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Michael Lewis

Michael Lewis

November 16, 2016
Perhaps the U.S. national team is ready for some more Arena futbol

Bruce Arena directed the U.S. national team to the quarterfinals of the 2002 World Cup.
Bruce Arena directed the U.S. national team to the quarterfinals of the 2002 World Cup.
Linda Cuttone/Sports Vue Images
By Michael Lewis Editor

OK, so last March I asked for the head of Jurgen Klinsmann.

If U.S. Soccer president Sunil Gulati wants to make a change -- so far he has been steadfast in staying the course with Klinsmann -- I have a candidate for him:

Bruce Arena.

Yeah, I know that's so much easier said than done and I fear too little and too late.

Arena guided the USA in two World Cup cycles, one glorious, one disappointing that resulted in the Franklin Square, N.Y. native leaving the national team (Gulati said the federation wasn't going to renew his contract and a peeved Arena claimed he was going to join the Red Bulls as coach anyway).

So, whether a decade of acrimony between the two has abated isn't publicly known.

Besides, Arena has to want the job and the Galaxy would have to be willing to let him go.

And Gulati would have to want to replace Klinsmann and want Arena as well.

And then there would be negotiations.

It is probably a longshot because so much has to come together. But we can dream, can't we?

Still, Bruce Arena must be a leading choice.

He can be caustic, to the point and blunt -- with his players and his team. But he has a history of not only getting things done, but winning.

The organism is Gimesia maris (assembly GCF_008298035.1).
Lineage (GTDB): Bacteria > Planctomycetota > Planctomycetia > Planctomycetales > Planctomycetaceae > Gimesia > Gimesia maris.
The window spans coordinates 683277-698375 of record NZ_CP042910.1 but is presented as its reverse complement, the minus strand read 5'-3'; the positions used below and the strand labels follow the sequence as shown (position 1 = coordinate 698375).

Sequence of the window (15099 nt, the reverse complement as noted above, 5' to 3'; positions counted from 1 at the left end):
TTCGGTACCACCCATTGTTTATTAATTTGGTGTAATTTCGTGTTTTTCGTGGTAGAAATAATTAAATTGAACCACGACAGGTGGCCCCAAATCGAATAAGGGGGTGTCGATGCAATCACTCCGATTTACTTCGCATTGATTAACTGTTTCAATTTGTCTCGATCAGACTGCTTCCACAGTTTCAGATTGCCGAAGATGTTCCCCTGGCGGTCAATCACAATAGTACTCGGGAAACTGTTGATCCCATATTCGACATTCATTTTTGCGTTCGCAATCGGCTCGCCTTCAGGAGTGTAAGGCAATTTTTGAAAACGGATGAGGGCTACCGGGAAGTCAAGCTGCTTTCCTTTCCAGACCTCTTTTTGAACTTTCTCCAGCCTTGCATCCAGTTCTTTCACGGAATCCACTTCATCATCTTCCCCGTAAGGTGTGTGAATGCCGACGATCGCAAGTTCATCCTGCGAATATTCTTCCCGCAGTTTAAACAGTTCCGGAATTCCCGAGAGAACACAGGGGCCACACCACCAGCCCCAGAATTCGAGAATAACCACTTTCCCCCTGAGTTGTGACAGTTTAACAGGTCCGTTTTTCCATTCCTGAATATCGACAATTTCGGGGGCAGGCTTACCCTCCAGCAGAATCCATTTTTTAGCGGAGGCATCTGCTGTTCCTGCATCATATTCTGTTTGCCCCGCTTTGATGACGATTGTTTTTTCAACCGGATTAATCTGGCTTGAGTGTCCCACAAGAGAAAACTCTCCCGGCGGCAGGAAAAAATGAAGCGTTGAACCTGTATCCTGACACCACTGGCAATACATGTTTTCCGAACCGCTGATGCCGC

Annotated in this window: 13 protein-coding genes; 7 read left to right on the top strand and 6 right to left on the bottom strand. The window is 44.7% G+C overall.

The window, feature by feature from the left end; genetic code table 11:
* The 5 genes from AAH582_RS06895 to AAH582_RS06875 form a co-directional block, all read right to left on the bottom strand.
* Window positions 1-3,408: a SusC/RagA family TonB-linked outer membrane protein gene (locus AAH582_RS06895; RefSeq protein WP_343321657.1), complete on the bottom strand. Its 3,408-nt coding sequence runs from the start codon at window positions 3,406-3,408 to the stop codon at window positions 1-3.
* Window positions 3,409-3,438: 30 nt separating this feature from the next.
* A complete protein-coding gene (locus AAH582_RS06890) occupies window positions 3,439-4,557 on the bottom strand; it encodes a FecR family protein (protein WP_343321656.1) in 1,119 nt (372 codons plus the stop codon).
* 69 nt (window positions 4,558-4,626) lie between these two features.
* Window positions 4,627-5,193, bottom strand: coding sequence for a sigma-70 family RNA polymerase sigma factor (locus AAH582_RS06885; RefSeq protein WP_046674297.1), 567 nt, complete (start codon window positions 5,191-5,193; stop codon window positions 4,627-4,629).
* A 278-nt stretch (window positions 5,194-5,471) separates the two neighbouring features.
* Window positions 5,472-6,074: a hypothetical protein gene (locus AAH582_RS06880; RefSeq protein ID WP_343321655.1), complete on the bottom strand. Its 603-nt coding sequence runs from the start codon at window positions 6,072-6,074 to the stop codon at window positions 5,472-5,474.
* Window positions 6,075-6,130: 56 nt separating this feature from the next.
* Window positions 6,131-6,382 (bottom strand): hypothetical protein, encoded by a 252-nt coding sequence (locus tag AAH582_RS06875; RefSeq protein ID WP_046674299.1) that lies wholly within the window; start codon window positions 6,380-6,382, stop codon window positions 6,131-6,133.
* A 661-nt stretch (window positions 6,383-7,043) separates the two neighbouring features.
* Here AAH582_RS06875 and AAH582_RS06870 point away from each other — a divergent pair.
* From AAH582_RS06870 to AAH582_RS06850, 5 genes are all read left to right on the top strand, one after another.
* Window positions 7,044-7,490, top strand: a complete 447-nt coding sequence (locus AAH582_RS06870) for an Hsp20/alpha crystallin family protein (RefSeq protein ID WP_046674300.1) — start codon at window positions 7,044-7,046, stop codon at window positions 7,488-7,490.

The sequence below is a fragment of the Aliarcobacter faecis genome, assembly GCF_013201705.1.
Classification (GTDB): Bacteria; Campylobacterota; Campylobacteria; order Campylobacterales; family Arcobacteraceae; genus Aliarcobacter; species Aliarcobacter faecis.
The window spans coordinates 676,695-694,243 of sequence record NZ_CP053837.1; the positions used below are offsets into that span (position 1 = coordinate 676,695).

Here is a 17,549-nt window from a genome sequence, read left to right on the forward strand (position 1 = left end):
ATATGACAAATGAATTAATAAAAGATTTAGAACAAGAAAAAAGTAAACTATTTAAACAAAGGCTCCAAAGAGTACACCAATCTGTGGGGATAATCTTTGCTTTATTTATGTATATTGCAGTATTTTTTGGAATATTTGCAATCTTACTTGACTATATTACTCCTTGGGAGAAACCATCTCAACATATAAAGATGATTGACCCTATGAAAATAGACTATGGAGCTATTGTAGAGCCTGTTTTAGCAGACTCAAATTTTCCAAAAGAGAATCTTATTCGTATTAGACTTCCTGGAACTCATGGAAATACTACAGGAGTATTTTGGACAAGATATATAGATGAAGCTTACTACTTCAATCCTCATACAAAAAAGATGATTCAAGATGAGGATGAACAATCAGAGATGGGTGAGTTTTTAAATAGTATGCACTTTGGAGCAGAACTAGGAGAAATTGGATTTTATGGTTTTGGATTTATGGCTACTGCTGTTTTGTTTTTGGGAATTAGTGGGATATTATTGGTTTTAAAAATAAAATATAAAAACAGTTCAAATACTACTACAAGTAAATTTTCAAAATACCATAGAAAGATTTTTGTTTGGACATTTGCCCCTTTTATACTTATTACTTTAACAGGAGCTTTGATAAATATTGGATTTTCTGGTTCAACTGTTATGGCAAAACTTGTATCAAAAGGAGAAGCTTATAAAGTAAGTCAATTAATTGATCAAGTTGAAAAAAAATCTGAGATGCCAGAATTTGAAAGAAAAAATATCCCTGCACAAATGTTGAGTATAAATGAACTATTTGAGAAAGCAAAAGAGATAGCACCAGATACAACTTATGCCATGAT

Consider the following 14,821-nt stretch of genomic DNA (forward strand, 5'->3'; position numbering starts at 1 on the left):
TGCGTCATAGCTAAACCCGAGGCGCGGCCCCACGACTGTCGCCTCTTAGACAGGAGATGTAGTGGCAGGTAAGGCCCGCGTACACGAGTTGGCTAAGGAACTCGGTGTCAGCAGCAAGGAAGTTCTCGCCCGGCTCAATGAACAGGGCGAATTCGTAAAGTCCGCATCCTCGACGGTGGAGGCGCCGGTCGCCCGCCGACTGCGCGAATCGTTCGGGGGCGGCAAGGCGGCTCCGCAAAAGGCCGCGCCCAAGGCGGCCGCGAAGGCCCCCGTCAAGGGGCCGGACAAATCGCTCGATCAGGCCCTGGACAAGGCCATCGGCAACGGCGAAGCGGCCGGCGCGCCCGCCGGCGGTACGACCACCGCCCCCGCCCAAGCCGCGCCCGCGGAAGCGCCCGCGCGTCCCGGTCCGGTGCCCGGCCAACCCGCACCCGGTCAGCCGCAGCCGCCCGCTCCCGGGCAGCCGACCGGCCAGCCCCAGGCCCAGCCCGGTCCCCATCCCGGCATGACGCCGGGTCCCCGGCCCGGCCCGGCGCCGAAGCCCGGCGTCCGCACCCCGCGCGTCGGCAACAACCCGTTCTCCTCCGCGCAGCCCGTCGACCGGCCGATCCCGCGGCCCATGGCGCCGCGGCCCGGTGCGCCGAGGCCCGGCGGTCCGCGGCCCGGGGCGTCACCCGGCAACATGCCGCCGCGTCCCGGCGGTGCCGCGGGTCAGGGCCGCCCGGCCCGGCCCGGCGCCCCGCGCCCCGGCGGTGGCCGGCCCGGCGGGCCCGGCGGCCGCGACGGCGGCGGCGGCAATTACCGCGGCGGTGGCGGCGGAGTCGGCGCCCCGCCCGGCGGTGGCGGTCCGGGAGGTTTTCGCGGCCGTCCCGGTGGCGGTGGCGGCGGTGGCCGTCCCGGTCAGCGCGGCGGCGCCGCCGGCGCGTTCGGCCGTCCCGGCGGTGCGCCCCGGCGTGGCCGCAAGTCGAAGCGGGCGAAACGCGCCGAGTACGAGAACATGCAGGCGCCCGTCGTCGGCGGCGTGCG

And in sports this is what its all about, especially when it comes to the World Cup.

Let us count the ways in which Arena has been successful:

He won with the University of Virginia as the Cavaliers celebrated five NCAA Division I championships during his tenure.

He won with the D.C. United and the LA Galaxy (not so much with the Red Bulls, but that's another story for another time), as his teams have earned five MLS Cup championships, a record for one coach.

And he won with the U.S. national team. Well, it wasn't the World Cup itself, but the Americans defeated Mexico 2-0 in the Round of 16 at South Korea/Japan 2002 before Germany stopped their march with a 1-0 result in the quarterfinals. It was the best finish by a U.S. team in the mundial since the very first competition in Uruguay when the Americans took fourth place among 13 times. Given the fact that many of the European powers skipped that tournament, you can make a case that the 2002 tournament was the best performance by a USA team ever.

Pretty damn impressive, huh?

He is a legend in his own time, a member of the National Soccer Hall of Fame and a players' coach who has the best chance of cleaning up the mess called the U.S. national team as it begins a four-month hiatus from World Cup qualifying before resuming it with that proverbial must-win home game against Honduras March 24.

In other words, he has gravitas.

Listen, if and when Arena reads this, I don't know what his reaction will be.

He could get a good laugh.

He might think, "Lewis, stop stirring up trouble I don't want to have any part of. I have enough on my plate with the Galaxy."

Or, he could say, "Hmmm. That's interesting."

Well, that's Bruce.

I can't help what he thinks, only what I feel.

So, Bruce Arena for U.S. national coach!

The Americans can do worse, a lot worse.

Oh yeah, at the moment, they are.
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